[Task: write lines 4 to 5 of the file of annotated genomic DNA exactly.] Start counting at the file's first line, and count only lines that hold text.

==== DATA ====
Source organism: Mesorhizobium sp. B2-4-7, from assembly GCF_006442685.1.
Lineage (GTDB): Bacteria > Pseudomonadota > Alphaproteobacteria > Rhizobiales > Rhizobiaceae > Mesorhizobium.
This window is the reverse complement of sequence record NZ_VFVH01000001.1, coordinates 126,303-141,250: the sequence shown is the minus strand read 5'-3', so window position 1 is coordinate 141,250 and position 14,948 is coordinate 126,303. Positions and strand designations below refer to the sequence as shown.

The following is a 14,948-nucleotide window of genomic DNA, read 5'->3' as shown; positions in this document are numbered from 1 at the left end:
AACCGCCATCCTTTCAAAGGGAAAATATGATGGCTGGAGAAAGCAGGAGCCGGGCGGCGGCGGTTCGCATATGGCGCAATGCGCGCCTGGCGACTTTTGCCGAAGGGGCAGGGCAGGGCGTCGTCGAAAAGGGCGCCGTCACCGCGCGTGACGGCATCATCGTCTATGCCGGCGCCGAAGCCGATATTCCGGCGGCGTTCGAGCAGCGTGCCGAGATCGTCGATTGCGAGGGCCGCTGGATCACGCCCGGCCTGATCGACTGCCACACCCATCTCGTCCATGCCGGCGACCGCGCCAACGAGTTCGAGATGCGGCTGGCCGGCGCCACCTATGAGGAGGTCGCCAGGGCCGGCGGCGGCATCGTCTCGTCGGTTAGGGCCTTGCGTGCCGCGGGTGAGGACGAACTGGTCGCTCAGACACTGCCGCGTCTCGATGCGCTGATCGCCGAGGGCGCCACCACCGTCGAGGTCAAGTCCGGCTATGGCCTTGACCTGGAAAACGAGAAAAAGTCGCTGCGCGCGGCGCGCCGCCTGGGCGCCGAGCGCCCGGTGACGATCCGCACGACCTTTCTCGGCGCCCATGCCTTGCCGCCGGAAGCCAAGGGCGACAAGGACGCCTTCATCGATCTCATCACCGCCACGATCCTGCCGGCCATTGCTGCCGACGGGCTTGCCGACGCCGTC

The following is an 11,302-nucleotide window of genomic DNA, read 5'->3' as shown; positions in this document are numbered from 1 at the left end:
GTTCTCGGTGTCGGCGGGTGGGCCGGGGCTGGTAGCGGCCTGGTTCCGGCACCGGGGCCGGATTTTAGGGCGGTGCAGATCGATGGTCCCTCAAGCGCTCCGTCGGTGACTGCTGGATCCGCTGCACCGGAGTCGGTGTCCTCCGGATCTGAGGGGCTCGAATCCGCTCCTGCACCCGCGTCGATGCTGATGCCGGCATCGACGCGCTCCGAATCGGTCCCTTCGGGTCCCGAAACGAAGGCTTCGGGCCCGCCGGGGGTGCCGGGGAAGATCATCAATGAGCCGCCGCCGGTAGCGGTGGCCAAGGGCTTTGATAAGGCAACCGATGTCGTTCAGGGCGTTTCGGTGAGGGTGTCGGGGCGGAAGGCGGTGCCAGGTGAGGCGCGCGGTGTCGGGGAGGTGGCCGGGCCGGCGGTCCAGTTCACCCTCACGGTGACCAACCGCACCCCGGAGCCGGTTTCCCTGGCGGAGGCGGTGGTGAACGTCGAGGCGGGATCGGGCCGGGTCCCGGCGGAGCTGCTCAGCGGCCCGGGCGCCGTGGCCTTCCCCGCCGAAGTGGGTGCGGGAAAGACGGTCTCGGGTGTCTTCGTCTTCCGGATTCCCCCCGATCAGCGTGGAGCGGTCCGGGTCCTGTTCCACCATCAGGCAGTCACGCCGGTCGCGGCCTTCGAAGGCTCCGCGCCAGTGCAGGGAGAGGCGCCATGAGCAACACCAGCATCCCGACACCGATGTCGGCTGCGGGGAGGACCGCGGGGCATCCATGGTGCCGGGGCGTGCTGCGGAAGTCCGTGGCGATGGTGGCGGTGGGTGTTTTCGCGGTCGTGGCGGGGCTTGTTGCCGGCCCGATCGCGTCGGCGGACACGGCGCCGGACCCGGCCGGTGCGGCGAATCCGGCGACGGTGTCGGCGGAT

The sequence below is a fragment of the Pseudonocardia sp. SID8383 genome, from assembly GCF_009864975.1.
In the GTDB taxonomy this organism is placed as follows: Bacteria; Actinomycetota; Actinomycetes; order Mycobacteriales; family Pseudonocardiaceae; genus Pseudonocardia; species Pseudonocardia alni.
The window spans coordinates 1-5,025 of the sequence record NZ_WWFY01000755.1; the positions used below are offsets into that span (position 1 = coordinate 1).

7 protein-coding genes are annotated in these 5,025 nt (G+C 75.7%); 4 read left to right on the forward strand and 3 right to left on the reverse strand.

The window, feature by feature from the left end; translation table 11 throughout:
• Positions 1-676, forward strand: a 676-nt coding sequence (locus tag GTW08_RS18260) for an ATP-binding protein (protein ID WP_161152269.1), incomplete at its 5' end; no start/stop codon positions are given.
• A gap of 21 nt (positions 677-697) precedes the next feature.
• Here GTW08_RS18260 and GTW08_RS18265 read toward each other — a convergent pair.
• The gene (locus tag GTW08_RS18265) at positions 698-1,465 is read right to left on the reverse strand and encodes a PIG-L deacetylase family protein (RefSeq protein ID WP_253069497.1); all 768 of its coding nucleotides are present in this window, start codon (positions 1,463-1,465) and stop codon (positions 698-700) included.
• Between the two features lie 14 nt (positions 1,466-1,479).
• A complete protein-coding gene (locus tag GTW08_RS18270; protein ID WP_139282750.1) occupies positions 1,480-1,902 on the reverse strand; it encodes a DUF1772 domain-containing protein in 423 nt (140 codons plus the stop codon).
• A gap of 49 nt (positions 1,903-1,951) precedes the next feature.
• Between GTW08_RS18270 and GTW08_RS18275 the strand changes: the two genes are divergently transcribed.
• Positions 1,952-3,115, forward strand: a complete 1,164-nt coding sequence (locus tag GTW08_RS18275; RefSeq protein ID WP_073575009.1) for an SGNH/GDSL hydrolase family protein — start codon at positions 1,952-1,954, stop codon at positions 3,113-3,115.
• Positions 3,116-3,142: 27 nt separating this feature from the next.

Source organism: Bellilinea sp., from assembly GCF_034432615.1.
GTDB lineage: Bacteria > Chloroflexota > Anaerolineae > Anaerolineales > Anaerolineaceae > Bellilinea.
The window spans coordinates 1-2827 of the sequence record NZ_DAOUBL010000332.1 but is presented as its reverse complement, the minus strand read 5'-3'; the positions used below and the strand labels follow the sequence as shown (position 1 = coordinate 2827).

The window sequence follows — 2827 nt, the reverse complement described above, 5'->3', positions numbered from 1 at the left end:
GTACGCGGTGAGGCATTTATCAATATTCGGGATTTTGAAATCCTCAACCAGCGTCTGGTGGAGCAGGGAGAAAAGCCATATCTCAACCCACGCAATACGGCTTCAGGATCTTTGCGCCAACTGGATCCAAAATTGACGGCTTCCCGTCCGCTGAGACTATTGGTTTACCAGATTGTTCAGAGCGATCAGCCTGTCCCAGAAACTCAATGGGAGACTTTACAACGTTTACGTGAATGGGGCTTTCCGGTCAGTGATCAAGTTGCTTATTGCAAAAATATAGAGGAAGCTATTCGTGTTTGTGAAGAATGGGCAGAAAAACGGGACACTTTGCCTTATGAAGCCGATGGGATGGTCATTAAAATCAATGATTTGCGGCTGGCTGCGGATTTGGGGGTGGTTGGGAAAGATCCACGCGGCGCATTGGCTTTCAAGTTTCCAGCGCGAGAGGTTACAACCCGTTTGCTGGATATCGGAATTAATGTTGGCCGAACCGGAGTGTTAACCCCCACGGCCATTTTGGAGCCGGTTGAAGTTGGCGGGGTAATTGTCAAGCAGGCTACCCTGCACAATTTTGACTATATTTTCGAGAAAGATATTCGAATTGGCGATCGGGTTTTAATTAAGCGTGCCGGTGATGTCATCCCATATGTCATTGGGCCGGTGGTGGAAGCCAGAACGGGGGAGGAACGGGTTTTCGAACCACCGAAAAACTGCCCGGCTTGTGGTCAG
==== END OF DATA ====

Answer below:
The following is a 14,948-nucleotide window of genomic DNA, read 5'->3' as shown; positions in this document are numbered from 1 at the left end:
AACCGCCATCCTTTCAAAGGGAAAATATGATGGCTGGAGAAAGCAGGAGCCGGGCGGCGGCGGTTCGCATATGGCGCAATGCGCGCCTGGCGACTTTTGCCGAAGGGGCAGGGCAGGGCGTCGTCGAAAAGGGCGCCGTCACCGCGCGTGACGGCATCATCGTCTATGCCGGCGCCGAAGCCGATATTCCGGCGGCGTTCGAGCAGCGTGCCGAGATCGTCGATTGCGAGGGCCGCTGGATCACGCCCGGCCTGATCGACTGCCACACCCATCTCGTCCATGCCGGCGACCGCGCCAACGAGTTCGAGATGCGGCTGGCCGGCGCCACCTATGAGGAGGTCGCCAGGGCCGGCGGCGGCATCGTCTCGTCGGTTAGGGCCTTGCGTGCCGCGGGTGAGGACGAACTGGTCGCTCAGACACTGCCGCGTCTCGATGCGCTGATCGCCGAGGGCGCCACCACCGTCGAGGTCAAGTCCGGCTATGGCCTTGACCTGGAAAACGAGAAAAAGTCGCTGCGCGCGGCGCGCCGCCTGGGCGCCGAGCGCCCGGTGACGATCCGCACGACCTTTCTCGGCGCCCATGCCTTGCCGCCGGAAGCCAAGGGCGACAAGGACGCCTTCATCGATCTCATCACCGCCACGATCCTGCCGGCCATTGCTGCCGACGGGCTTGCCGACGCCGTC